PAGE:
In recent years, the prescription drug addictions of many public figures have come to light. One of the most tragic personal prescription drug addiction stories in recent years is that of radio commentator Rush Limbaugh. He achieved a level of fame, wealth, and influence that most people would envy, but he deal with a private devastating prescription drug addiction.
Rush Limbaugh is a dominant conservative talk show host and author. Around 20 million listeners tune into his radio show Monday through Friday. He wrote several books that have become bestsellers and have sold millions of copies. His conservative opinions (including calls for personal responsibility and clean living) and quick wit made him a national superstar; many people were shocked when it developed that he was addicted to drugs, himself.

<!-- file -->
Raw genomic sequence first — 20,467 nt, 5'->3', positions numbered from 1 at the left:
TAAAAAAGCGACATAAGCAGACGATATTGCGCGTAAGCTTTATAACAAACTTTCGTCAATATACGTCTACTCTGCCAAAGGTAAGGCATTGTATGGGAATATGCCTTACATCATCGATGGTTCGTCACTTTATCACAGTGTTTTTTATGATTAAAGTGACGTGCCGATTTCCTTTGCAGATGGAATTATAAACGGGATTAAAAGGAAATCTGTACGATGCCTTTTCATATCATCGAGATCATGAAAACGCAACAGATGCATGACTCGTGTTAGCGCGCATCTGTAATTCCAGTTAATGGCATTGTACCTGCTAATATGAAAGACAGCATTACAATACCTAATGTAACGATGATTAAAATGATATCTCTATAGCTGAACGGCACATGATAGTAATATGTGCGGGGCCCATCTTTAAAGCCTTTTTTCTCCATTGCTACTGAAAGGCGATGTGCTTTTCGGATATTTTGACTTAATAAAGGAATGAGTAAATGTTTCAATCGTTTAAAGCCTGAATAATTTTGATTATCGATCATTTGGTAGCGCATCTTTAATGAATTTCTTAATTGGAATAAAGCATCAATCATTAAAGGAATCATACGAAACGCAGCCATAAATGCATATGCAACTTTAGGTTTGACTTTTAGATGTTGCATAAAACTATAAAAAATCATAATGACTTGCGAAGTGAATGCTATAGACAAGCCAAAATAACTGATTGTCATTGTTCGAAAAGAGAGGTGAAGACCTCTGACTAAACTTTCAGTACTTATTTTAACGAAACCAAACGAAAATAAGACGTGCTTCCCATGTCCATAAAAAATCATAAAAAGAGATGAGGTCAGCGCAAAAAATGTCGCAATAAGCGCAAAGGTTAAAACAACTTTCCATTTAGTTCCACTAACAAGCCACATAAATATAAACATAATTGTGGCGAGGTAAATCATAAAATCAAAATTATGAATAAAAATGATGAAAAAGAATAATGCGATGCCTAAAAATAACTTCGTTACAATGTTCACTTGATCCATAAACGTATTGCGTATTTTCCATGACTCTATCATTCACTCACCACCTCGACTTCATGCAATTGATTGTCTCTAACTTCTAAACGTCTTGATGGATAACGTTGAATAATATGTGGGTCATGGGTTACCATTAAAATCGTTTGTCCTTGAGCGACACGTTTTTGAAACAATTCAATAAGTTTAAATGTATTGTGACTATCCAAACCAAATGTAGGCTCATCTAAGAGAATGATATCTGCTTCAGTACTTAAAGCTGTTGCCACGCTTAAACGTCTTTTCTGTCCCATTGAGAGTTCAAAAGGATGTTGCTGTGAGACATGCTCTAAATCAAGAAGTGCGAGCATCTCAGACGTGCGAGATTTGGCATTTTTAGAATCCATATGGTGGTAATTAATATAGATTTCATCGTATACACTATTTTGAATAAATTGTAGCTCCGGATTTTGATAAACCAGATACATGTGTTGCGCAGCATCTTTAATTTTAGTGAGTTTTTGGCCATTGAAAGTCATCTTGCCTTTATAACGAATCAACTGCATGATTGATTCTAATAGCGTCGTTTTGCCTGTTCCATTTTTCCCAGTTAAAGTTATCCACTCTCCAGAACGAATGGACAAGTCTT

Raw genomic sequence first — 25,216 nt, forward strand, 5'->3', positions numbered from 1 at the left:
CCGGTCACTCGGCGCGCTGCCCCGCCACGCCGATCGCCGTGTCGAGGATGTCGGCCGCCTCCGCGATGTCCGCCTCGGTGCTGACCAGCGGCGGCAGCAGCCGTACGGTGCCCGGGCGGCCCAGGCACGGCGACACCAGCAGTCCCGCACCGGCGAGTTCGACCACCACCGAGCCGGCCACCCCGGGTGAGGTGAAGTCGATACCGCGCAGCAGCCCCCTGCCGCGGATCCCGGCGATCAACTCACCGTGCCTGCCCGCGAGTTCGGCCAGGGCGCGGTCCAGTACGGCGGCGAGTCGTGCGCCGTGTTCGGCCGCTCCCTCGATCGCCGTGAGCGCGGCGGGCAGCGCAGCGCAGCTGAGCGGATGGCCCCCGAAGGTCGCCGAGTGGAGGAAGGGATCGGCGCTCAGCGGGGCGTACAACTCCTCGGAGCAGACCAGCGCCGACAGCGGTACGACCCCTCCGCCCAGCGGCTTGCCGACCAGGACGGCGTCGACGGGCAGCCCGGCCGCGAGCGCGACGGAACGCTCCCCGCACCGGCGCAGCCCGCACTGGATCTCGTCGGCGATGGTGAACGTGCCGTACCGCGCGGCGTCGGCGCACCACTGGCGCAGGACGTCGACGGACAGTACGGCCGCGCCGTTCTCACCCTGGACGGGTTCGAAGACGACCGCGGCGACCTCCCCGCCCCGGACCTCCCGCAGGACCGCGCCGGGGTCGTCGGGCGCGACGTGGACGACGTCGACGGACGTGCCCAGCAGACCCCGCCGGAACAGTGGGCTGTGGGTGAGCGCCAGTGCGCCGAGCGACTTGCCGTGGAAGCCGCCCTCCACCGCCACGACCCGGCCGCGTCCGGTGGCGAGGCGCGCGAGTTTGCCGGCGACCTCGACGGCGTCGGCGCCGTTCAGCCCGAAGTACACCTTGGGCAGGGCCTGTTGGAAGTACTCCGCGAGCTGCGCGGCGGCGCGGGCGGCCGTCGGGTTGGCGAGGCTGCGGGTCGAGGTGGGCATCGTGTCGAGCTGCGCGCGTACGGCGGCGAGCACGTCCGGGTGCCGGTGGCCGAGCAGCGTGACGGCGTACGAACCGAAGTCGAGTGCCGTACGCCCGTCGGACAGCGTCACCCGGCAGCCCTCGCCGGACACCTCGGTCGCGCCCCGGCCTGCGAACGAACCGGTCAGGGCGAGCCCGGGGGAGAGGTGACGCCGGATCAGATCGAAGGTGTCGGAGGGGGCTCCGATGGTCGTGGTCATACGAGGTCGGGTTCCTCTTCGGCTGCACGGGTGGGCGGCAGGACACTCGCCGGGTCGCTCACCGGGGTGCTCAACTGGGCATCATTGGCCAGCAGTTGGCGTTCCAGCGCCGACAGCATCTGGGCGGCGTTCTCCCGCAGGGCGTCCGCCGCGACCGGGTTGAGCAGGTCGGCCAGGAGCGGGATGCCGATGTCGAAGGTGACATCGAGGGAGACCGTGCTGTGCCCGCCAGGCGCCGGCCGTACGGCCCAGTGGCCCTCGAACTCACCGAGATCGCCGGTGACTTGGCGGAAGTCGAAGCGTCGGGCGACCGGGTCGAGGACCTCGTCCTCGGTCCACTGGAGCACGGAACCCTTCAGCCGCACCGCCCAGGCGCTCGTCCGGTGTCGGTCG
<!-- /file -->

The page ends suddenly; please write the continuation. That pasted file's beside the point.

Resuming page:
In October of 2003, Palm Beach County Police linked Rush Limbaugh to the illegal black market of prescription drugs. Limbaugh acknowledged that he had become addicted to prescription pain medication several years earlier, when he underwent a spinal surgery. The surgery was unsuccessful and the radio commentator continued to experience excruciating pain in his lower back and neck. He claimed that he checked himself into treatment centers on two previous occasions to try to quit using the pain pills.
Although Limbaugh spoke out against drug use many times on his radio broadcast, he came clean about his own problems soon after the story broke in other news outlets. He made no excuses for his addiction and entered a treatment center for a third and final time.
Rush Limbaugh has since returned to his radio show and claims that he is now drug free, but the ordeal lost him the respect of some of his former listeners and provided those who disagree with his views evidence that he is a hypocrite.
While Rush Limbaugh recovered relatively quickly from his addiction, he went through many hard times before being able to cure his addiction, and the severe hearing loss he suffered was probably a result of the drugs he was taking. The hearing loss looks to have been adequately resolved with the use of a cochlear implant. However, many personal prescription drug stories do not end as well as Limbaugh's; some end in death.